JUST DO IT

JUST DO IT

Stop “Studying” and Make Something Happen!

Since 1988 our consulting firm has been helping American and international companies make the transition to World Class manufacturing.   We’ve encountered a host of “Rocks,” many of which repeat from company to company.

Perhaps one of the most prevalent and detrimental inhibitors we’ve come across in almost every manufacturing facility and/or organization, is the reluctance to DO SOMETHING! (“We’re all for this “Lean Manufacturing” stuff, as long as we don’t have to change anything!”)   We’ll study it.   We’ll talk about it.   We’ll evaluate it.   We’ll plan it… often “to death”.   But we’ll resist like hell when someone wants to actually change something!

We, at the Hands-On Group, have developed a transition process that has been extremely effective in overcoming this resistance.   We call the methodology Rapid Impact Blitz (RIB).   We’ll explain this process in more detail in a minute.   First, let’s discuss the “Rapid Impact” approach in general: a series of steps we’ve developed to get both upper and middle management involvement and support, cause something to happen on the shop floor and in the office areas, and develop the resulting natural work teams into functioning entities.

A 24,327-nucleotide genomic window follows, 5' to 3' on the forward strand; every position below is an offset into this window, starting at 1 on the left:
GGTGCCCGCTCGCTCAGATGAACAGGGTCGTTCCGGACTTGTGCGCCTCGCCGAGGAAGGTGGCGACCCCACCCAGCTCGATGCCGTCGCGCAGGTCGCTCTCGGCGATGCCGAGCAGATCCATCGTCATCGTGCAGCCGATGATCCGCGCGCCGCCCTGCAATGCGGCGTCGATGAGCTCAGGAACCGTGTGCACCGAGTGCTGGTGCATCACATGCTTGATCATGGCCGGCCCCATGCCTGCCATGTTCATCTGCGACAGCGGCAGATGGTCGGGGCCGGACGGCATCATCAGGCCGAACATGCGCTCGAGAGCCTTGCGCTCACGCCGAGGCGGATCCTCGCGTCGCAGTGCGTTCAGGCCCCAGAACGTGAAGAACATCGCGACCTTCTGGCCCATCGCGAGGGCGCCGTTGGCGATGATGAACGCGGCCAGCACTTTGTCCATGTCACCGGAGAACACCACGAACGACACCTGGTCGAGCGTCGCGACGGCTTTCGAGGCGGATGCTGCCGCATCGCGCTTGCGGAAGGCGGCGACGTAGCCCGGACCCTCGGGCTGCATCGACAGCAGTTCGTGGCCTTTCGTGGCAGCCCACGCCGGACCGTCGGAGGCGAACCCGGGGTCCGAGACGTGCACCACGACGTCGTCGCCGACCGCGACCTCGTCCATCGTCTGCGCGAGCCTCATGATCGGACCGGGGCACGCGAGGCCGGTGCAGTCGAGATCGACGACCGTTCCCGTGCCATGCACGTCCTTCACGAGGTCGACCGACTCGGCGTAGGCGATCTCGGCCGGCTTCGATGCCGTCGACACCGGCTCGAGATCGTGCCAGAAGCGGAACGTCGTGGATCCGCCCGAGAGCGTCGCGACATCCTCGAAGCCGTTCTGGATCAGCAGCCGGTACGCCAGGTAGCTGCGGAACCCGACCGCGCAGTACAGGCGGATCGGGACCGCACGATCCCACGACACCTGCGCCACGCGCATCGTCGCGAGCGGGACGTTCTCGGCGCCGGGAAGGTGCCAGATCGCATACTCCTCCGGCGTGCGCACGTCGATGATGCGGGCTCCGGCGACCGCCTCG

The first step is to educate top management, get a commitment for support, and set specific, tangible business goals.   The second step involves getting the middle management ranks educated, involved, and accountable for some tangible results in a reasonably short time period (3-9 months).   The third step is the “Rapid Impact Blitz” (RIB) process.   And, the fourth major step involves the “soft skills”: getting the natural work teams (formed during the RIB process) to act as a cohesive team, resolving interpersonal conflicts, brainstorming, measuring and setting goals, solving problems, etc.